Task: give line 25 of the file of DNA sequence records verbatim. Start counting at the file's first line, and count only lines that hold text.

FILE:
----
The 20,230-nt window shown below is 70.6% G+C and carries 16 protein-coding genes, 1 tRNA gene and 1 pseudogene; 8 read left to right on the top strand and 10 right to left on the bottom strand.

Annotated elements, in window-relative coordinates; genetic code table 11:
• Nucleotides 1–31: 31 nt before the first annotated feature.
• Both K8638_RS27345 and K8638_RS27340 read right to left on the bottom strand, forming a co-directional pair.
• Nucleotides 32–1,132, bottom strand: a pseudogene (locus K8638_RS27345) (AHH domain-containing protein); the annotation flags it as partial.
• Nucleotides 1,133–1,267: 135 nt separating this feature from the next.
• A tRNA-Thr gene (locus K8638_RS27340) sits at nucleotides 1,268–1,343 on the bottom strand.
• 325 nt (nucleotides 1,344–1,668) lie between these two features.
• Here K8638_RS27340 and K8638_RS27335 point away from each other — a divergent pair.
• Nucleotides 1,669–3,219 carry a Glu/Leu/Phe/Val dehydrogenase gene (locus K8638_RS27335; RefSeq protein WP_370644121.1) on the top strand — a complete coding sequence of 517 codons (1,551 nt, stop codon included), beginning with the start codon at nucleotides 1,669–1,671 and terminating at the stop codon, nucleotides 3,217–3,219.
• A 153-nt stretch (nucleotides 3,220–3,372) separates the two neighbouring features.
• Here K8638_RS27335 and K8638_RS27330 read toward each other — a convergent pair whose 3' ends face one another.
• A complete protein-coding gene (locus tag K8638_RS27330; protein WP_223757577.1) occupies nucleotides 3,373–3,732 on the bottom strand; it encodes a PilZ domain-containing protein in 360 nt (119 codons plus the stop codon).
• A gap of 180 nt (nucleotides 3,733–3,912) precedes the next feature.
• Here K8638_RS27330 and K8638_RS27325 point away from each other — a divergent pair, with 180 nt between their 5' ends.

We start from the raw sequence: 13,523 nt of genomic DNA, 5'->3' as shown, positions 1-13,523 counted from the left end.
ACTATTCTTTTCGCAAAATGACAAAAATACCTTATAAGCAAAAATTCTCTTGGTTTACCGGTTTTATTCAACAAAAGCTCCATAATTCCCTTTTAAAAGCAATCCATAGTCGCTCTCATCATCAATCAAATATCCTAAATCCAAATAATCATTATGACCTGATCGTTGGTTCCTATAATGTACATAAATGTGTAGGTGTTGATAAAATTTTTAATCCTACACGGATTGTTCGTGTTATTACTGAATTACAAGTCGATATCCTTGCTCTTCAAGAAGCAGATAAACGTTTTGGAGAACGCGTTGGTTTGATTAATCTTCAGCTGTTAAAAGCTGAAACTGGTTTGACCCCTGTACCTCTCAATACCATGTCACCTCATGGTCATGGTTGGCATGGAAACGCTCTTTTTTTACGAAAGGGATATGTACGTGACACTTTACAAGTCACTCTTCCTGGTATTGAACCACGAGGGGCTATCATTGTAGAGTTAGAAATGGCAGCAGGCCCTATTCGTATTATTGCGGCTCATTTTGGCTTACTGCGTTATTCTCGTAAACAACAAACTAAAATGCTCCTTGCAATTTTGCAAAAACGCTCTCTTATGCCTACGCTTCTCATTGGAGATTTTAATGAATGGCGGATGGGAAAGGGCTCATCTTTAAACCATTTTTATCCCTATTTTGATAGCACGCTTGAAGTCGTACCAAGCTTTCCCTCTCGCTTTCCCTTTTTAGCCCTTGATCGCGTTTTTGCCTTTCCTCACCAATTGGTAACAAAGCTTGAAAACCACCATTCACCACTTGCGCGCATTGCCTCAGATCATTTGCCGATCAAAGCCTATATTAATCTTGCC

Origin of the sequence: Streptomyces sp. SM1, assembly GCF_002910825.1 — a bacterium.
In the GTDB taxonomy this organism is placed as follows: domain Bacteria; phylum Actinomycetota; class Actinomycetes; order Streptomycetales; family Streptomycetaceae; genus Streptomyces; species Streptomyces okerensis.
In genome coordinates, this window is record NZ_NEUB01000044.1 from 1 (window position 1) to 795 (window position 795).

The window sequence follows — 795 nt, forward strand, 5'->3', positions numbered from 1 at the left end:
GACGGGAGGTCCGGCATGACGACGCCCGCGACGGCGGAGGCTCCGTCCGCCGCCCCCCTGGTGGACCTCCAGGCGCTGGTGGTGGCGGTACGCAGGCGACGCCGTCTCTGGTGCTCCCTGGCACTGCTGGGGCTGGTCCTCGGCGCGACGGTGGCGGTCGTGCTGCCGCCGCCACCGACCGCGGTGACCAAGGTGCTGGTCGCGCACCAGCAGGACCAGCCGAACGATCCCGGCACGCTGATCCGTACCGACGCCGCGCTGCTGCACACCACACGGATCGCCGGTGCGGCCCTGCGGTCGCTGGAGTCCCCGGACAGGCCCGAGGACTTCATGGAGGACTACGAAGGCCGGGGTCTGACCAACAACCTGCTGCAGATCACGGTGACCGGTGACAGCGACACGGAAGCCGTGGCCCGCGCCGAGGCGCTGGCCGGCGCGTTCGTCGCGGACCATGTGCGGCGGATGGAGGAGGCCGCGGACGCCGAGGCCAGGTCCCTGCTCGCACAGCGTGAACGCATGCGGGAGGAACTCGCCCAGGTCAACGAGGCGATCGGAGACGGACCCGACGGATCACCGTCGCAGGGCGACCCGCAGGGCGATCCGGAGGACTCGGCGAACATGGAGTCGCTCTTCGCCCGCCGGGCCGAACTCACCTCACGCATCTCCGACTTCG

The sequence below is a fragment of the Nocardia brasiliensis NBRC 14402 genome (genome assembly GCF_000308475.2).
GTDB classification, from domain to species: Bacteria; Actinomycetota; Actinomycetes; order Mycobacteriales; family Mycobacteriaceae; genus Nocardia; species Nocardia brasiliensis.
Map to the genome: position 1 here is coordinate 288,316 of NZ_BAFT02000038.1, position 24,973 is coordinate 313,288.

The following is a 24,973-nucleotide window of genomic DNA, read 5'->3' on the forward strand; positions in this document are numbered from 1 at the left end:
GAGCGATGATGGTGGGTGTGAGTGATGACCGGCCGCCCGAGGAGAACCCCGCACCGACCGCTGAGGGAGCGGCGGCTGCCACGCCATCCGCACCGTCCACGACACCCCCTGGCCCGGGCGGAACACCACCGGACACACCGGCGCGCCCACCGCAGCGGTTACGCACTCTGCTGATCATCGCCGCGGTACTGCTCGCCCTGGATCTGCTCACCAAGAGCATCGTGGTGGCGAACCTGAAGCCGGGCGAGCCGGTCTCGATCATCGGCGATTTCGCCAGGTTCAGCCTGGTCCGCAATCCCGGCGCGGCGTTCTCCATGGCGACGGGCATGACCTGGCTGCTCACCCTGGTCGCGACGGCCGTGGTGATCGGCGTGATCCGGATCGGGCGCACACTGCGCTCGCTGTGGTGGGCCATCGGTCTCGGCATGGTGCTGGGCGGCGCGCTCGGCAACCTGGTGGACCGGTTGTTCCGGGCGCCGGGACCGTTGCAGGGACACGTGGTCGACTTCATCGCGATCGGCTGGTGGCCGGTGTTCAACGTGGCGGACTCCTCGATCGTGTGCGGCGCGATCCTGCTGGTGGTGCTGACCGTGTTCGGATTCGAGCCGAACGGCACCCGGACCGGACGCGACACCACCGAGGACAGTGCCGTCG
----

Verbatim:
Map to the genome: position 1 here is coordinate 288,316 of NZ_BAFT02000038.1, position 24,973 is coordinate 313,288.